New Zealand Police does not tolerate offences based on a person's race, religion, nationality, gender, sexuality, disability, or other enduring characteristics of their identity. These offences are also known as hate crimes and the majority those reported to Police relate to race, religion, or ethnicity.
Where such crimes are reported to Police they are vigorously investigated. We take these events very seriously and endeavour to do all we can to help victims to be safe and feel safe.
We also recognise that when crimes of hate occur they impact not only on individual victims, but the victim’s whānau and wider community. Police works closely with representatives of ethnic communities and organisations like the Human Rights Commission to protect the rights and freedoms of all communities in New Zealand.
If you are aware of racially motivated abuse, violence, threats, or intimidation against members of your whānau, or community you should report it.
- Report it to Police by calling 105 or by using the 105 online form
- Make a complaint to the Human Rights Commission
There are also a range of anti-racism tools and resources available on the Human Rights Commission website.
If you are threatened for money or property
- If a person threatens or intimidates you for money or property or forces you to behave in a particular way, then phone Police on 111.
- If someone threatens or attempts to kidnap you, then call Police on 111.
- Police treats this type of crime very seriously and has a very good record of solving it.
Kidnapping and blackmail or extortion
Kidnapping, blackmail or attempts to kidnap or extort money are considered serious crimes in New Zealand. Kidnapping is the unlawful detention of a person without their consent. Blackmail is the use of threats to extort property (including money) or to compel a victim to behave in a particular way These are serious offences in New Zealand punishable by up to 14 years in prison. More than 70 percent of kidnappings or blackmail/extortion reported to Police in New Zealand result in offenders being prosecuted.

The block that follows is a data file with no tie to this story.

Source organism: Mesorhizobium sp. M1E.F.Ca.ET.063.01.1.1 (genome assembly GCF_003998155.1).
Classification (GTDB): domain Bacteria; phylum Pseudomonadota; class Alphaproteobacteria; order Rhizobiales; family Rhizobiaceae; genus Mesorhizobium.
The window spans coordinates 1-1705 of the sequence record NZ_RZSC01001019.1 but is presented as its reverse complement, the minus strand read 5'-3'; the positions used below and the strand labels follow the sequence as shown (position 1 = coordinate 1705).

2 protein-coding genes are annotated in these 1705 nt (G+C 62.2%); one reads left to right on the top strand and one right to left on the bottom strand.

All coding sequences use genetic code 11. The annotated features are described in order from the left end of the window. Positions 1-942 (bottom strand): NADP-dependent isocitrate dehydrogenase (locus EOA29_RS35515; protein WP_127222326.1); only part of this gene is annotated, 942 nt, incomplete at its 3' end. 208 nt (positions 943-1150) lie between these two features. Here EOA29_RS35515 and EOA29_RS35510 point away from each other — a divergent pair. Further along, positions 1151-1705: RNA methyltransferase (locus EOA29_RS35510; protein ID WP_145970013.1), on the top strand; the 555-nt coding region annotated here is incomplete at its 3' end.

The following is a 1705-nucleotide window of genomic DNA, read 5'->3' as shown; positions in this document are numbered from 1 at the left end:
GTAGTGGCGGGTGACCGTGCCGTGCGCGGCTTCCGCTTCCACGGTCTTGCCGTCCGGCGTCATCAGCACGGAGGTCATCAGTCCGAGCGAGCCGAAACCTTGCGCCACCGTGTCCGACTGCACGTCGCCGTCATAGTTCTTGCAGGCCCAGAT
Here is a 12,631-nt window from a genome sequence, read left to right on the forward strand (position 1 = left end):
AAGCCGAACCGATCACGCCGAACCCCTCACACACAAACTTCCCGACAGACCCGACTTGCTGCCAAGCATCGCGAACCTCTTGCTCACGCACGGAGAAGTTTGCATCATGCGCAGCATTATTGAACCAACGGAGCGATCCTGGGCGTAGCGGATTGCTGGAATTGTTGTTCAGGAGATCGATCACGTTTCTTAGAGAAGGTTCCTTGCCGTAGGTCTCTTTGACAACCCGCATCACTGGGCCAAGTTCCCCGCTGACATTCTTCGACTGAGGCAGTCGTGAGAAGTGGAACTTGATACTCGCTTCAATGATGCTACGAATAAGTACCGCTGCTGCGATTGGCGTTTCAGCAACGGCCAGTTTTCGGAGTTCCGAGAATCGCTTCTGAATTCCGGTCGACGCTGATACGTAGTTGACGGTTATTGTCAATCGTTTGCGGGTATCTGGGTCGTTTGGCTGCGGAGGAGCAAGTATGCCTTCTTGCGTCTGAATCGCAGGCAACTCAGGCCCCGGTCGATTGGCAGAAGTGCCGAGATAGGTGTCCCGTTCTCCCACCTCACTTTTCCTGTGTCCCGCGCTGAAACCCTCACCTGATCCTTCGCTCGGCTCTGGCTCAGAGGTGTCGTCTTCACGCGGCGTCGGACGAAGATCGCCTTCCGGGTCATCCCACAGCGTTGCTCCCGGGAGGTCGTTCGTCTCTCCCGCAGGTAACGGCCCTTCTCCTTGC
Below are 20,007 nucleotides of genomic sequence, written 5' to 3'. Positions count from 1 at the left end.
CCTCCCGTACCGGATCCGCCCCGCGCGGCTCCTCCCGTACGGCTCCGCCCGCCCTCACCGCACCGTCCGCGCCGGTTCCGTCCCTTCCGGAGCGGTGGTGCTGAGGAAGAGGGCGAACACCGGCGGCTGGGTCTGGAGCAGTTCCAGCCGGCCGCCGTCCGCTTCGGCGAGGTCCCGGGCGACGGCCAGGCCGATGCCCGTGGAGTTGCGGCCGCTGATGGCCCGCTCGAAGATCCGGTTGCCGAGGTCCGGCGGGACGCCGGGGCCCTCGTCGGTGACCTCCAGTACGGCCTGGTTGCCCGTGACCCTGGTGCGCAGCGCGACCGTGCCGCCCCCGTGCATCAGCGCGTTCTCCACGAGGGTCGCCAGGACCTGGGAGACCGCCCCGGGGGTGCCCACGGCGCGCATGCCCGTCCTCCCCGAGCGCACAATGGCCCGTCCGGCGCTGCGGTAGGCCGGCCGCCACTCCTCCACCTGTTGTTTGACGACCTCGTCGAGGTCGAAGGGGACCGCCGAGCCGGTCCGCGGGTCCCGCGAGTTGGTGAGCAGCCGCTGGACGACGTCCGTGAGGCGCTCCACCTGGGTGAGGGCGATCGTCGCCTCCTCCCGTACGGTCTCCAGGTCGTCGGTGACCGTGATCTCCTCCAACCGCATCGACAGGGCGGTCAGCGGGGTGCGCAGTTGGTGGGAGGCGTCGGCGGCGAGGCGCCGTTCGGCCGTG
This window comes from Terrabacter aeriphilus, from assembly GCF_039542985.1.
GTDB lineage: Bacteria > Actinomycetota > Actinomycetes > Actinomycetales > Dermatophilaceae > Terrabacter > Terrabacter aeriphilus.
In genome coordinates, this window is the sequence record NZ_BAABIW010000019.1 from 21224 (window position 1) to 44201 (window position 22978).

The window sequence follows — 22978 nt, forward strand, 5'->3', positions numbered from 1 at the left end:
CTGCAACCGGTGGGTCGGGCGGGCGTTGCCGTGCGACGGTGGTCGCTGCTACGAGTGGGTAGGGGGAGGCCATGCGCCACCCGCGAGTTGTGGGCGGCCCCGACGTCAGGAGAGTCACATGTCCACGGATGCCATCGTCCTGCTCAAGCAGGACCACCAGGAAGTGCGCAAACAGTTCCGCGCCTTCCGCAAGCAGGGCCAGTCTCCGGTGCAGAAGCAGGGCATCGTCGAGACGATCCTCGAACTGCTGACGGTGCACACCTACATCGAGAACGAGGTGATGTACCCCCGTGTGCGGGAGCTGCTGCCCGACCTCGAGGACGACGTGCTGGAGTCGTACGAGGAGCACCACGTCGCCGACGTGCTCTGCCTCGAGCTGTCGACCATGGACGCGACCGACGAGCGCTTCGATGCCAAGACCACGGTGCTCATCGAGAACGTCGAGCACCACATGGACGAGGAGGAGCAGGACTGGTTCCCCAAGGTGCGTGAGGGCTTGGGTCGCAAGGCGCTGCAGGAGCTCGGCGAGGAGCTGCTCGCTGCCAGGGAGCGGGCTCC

It is your choice to use an immigration agent or representative and you are responsible for any documents provided to the Immigration Service by your agent or representative. The supply of false visas, permits and other documentation is fraud and Police treat this matter seriously. If you think someone has deliberately given you false immigration information or advice and you have paid for their service, then you should report this to the Police and the New Zealand Immigration Service.
To avoid being tricked or cheated out of your money, Police advises dealing with well-known and respected financial institutions when borrowing or investing money. Keep credit cards, cash machine cards and identity numbers in a safe place. Do not give your identification numbers (PINs) to anyone. Always ask for identification from someone who wants to pay you for goods or services by cheque. If you think a person or a financial company is trying to cheat you, contact the Police. Read more on Credit Card Fraud.
- Scams假装绑架诈骗案 (in Chinese and English) (PDF 423KB)